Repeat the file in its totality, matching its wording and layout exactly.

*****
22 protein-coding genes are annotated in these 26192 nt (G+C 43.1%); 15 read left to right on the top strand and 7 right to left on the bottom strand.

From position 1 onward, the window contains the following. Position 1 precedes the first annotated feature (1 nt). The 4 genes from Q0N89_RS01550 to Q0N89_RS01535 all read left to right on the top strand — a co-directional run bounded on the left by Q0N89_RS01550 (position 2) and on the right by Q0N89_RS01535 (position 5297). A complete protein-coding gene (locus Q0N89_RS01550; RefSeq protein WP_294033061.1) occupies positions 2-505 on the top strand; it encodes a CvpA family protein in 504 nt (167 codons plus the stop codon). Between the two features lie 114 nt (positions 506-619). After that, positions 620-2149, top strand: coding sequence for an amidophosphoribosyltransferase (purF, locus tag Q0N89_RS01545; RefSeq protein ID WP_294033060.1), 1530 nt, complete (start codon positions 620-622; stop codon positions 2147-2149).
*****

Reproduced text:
22 protein-coding genes are annotated in these 26192 nt (G+C 43.1%); 15 read left to right on the top strand and 7 right to left on the bottom strand.

From position 1 onward, the window contains the following. Position 1 precedes the first annotated feature (1 nt). The 4 genes from Q0N89_RS01550 to Q0N89_RS01535 all read left to right on the top strand — a co-directional run bounded on the left by Q0N89_RS01550 (position 2) and on the right by Q0N89_RS01535 (position 5297). A complete protein-coding gene (locus Q0N89_RS01550; RefSeq protein WP_294033061.1) occupies positions 2-505 on the top strand; it encodes a CvpA family protein in 504 nt (167 codons plus the stop codon). Between the two features lie 114 nt (positions 506-619). After that, positions 620-2149, top strand: coding sequence for an amidophosphoribosyltransferase (purF, locus tag Q0N89_RS01545; RefSeq protein ID WP_294033060.1), 1530 nt, complete (start codon positions 620-622; stop codon positions 2147-2149).